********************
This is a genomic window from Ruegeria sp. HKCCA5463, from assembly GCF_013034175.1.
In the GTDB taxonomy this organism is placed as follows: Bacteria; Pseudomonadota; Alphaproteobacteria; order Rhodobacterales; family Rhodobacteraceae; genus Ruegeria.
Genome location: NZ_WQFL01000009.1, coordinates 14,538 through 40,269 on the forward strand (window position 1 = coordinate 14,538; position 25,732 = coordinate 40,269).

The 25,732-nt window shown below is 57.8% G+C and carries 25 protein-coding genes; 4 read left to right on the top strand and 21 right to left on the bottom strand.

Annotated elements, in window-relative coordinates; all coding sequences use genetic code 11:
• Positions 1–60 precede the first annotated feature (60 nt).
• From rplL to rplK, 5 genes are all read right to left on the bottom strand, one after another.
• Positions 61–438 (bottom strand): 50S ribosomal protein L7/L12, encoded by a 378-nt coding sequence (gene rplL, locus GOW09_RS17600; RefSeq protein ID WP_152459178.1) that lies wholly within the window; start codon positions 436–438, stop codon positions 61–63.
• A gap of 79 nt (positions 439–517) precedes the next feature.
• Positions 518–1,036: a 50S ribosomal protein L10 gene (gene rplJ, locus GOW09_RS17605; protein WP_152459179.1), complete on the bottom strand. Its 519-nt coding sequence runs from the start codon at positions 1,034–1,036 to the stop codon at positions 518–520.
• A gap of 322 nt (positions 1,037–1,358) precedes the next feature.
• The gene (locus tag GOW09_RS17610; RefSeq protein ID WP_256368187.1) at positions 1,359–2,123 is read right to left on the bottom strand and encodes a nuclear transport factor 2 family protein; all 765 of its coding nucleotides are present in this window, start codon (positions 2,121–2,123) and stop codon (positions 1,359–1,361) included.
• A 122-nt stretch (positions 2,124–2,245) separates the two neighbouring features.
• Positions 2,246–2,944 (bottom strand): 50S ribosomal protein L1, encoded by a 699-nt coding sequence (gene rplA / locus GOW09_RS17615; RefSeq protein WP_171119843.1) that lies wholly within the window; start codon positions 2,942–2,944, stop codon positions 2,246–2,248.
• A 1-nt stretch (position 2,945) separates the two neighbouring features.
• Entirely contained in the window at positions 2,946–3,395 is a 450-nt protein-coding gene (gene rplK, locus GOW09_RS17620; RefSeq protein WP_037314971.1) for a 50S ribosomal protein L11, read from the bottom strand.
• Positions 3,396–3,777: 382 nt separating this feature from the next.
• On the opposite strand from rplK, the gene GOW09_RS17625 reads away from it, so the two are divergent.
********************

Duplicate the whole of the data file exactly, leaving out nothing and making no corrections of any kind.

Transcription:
This is a genomic window from Ruegeria sp. HKCCA5463, from assembly GCF_013034175.1.
In the GTDB taxonomy this organism is placed as follows: Bacteria; Pseudomonadota; Alphaproteobacteria; order Rhodobacterales; family Rhodobacteraceae; genus Ruegeria.
Genome location: NZ_WQFL01000009.1, coordinates 14,538 through 40,269 on the forward strand (window position 1 = coordinate 14,538; position 25,732 = coordinate 40,269).

The 25,732-nt window shown below is 57.8% G+C and carries 25 protein-coding genes; 4 read left to right on the top strand and 21 right to left on the bottom strand.

Annotated elements, in window-relative coordinates; all coding sequences use genetic code 11:
• Positions 1–60 precede the first annotated feature (60 nt).
• From rplL to rplK, 5 genes are all read right to left on the bottom strand, one after another.
• Positions 61–438 (bottom strand): 50S ribosomal protein L7/L12, encoded by a 378-nt coding sequence (gene rplL, locus GOW09_RS17600; RefSeq protein ID WP_152459178.1) that lies wholly within the window; start codon positions 436–438, stop codon positions 61–63.
• A gap of 79 nt (positions 439–517) precedes the next feature.
• Positions 518–1,036: a 50S ribosomal protein L10 gene (gene rplJ, locus GOW09_RS17605; protein WP_152459179.1), complete on the bottom strand. Its 519-nt coding sequence runs from the start codon at positions 1,034–1,036 to the stop codon at positions 518–520.
• A gap of 322 nt (positions 1,037–1,358) precedes the next feature.
• The gene (locus tag GOW09_RS17610; RefSeq protein ID WP_256368187.1) at positions 1,359–2,123 is read right to left on the bottom strand and encodes a nuclear transport factor 2 family protein; all 765 of its coding nucleotides are present in this window, start codon (positions 2,121–2,123) and stop codon (positions 1,359–1,361) included.
• A 122-nt stretch (positions 2,124–2,245) separates the two neighbouring features.
• Positions 2,246–2,944 (bottom strand): 50S ribosomal protein L1, encoded by a 699-nt coding sequence (gene rplA / locus GOW09_RS17615; RefSeq protein WP_171119843.1) that lies wholly within the window; start codon positions 2,942–2,944, stop codon positions 2,246–2,248.
• A 1-nt stretch (position 2,945) separates the two neighbouring features.
• Entirely contained in the window at positions 2,946–3,395 is a 450-nt protein-coding gene (gene rplK, locus GOW09_RS17620; RefSeq protein WP_037314971.1) for a 50S ribosomal protein L11, read from the bottom strand.
• Positions 3,396–3,777: 382 nt separating this feature from the next.
• On the opposite strand from rplK, the gene GOW09_RS17625 reads away from it, so the two are divergent.